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March Milky Way Madness

Updated: Mar 28, 2022

Twilight wedge over Fools Peak from the ridge south of Charles Peak, Holy Cross Wilderness, Colorado
Twilight wedge over Fools Peak from the ridge south of Charles Peak, Holy Cross Wilderness, Colorado

I had been waiting seven weeks for a weather window as good as the one I enjoyed during a four-day shoot in early January in the Gore Range near Vail. As it finally approached in late February, I checked moon phase. The weather window was going to coincide perfectly with new moon. Dark, moon-free skies meant an opportunity to shoot the Milky Way if the galactic center, the most photogenic part of the Milky Way, rose high enough above the horizon before astronomical dawn to give me a reasonable amount of time to shoot. I checked Sun Surveyor, my favorite mobile app for data on the position of the sun, moon, and galactic center. At 4:17 a.m. the galactic center would reach an altitude of 10 degrees, my rule of thumb for when the galactic center is high enough to emerge above the bright band of sky that always exists just above the horizon. That meant I would have just under an hour to shoot before astronomical dawn at 5:10 a.m., when the rising sun would reach 18 degrees below the horizon and the sky would begin to brighten once more. And not only that: because it was late winter, I would be able to shoot a complete Milky Way panorama stretching nearly 180 degrees across the sky. The question was where.

Sun Surveyor told me that the highest point of the Milky Way arch would have an azimuth of 71 degrees – just north of east – when the galactic center reached 10 degrees above the horizon. That meant I needed a shooting location with interesting peaks to the east. I also knew that my shooting location needed to be fairly high. If there were tall mountains to the east that were much higher than my shooting location, the Milky Way would be hidden behind them during my narrow shooting window. By the time the Milky Way rose over the peaks, sometime after astronomical dawn, it would be invisible in the brightening sky.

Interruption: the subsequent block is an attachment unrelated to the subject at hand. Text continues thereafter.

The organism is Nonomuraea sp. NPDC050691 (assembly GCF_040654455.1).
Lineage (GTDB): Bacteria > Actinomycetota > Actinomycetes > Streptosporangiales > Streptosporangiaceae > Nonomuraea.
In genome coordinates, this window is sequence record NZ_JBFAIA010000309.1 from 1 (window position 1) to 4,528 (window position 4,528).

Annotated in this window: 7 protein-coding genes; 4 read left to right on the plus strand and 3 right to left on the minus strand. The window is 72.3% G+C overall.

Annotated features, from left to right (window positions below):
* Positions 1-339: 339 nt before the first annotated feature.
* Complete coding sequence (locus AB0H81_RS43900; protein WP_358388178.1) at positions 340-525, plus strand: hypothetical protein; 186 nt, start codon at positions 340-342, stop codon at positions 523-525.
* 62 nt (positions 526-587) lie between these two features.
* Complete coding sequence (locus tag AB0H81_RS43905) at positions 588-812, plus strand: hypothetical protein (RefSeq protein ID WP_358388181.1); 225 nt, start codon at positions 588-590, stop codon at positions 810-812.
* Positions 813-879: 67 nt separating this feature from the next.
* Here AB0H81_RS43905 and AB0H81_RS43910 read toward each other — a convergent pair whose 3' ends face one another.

I also knew that if I went somewhere that few other people visit in the winter, I would have to break trail by myself. With winter camping gear, four days of food and fuel, and camera gear on my back, I would be traveling one mile per hour or less. My pack would be even heavier than normal for a multi-day winter shoot because I needed to bring a more sophisticated camera. During my three most recent winter shoots I’d brought my Sony RX100 VII and MeFoto tripod. The total weight of that kit is 3 pounds 14 ounces. It’s an extremely light system that lets me make professional-quality prints up to 16x24 inches if I’m shooting in daylight. Unfortunately, the RX100 VII isn’t capable of shooting at the high ISOs necessary to capture the Milky Way. That meant I had to bring my Sony a7R IVa, which has much better high-ISO capabilities, but is also much heavier. I also had to bring my Sony 14mm f/1.8 lens for shooting the Milky Way, as well as my Sony 24-70mm f/4 lens for general daylight shooting. And I had to bring my new Really Right Stuff Ascend-14 tripod. That meant my total camera weight more than doubled, to 9 pounds 9 ounces. An extra five and half pounds may not sound like much, but it would certainly make a difference as the miles added up.

I needed to find a place where other skiers or snowshoers would have pounded a track into the snow, but where I could still find untracked snow to shoot. It was a tall order. I couldn’t think of a suitable location in the regions closest to my home, Rocky Mountain National Park and the Indian Peaks Wilderness, despite my extensive knowledge of both areas. If I was on the east side of the Continental Divide in either area, I would be looking east out over the plains and the extensive light pollution generated by Front Range cities. Access to the west side of the Continental Divide is very difficult in the winter, and the peaks are much less interesti